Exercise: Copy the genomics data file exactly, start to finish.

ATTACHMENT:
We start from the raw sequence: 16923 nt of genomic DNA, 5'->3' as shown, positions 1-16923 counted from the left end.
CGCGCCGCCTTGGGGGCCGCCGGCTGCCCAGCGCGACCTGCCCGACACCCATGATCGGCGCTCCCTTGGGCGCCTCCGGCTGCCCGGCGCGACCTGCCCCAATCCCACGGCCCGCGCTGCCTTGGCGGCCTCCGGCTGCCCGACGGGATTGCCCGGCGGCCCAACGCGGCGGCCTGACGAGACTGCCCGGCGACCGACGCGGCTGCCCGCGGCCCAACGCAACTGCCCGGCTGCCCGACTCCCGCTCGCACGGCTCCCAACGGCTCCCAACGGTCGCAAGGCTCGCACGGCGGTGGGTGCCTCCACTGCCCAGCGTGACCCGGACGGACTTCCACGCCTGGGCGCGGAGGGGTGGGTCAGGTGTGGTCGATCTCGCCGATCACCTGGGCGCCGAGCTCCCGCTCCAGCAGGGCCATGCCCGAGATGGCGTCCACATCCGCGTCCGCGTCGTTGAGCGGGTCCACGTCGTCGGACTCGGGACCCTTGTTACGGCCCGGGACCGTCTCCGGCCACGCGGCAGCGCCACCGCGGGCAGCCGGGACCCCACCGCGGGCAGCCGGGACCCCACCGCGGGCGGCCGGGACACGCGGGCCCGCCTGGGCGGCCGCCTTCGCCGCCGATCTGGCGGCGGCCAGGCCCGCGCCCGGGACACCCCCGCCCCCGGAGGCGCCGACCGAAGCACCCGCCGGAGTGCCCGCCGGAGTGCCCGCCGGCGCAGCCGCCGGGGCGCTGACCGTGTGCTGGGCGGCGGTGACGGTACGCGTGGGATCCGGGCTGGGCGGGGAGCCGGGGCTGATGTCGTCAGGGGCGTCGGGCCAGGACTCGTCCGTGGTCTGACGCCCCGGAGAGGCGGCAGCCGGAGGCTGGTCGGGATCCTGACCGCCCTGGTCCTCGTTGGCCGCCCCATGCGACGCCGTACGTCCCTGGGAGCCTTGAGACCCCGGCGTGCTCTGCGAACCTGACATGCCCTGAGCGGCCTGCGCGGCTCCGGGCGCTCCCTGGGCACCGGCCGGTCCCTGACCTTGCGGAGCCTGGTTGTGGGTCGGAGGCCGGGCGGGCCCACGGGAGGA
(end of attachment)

We start from the raw sequence: 16923 nt of genomic DNA, 5'->3' as shown, positions 1-16923 counted from the left end.
CGCGCCGCCTTGGGGGCCGCCGGCTGCCCAGCGCGACCTGCCCGACACCCATGATCGGCGCTCCCTTGGGCGCCTCCGGCTGCCCGGCGCGACCTGCCCCAATCCCACGGCCCGCGCTGCCTTGGCGGCCTCCGGCTGCCCGACGGGATTGCCCGGCGGCCCAACGCGGCGGCCTGACGAGACTGCCCGGCGACCGACGCGGCTGCCCGCGGCCCAACGCAACTGCCCGGCTGCCCGACTCCCGCTCGCACGGCTCCCAACGGCTCCCAACGGTCGCAAGGCTCGCACGGCGGTGGGTGCCTCCACTGCCCAGCGTGACCCGGACGGACTTCCACGCCTGGGCGCGGAGGGGTGGGTCAGGTGTGGTCGATCTCGCCGATCACCTGGGCGCCGAGCTCCCGCTCCAGCAGGGCCATGCCCGAGATGGCGTCCACATCCGCGTCCGCGTCGTTGAGCGGGTCCACGTCGTCGGACTCGGGACCCTTGTTACGGCCCGGGACCGTCTCCGGCCACGCGGCAGCGCCACCGCGGGCAGCCGGGACCCCACCGCGGGCAGCCGGGACCCCACCGCGGGCGGCCGGGACACGCGGGCCCGCCTGGGCGGCCGCCTTCGCCGCCGATCTGGCGGCGGCCAGGCCCGCGCCCGGGACACCCCCGCCCCCGGAGGCGCCGACCGAAGCACCCGCCGGAGTGCCCGCCGGAGTGCCCGCCGGCGCAGCCGCCGGGGCGCTGACCGTGTGCTGGGCGGCGGTGACGGTACGCGTGGGATCCGGGCTGGGCGGGGAGCCGGGGCTGATGTCGTCAGGGGCGTCGGGCCAGGACTCGTCCGTGGTCTGACGCCCCGGAGAGGCGGCAGCCGGAGGCTGGTCGGGATCCTGACCGCCCTGGTCCTCGTTGGCCGCCCCATGCGACGCCGTACGTCCCTGGGAGCCTTGAGACCCCGGCGTGCTCTGCGAACCTGACATGCCCTGAGCGGCCTGCGCGGCTCCGGGCGCTCCCTGGGCACCGGCCGGTCCCTGACCTTGCGGAGCCTGGTTGTGGGTCGGAGGCCGGGCGGGCCCACGGGAGGA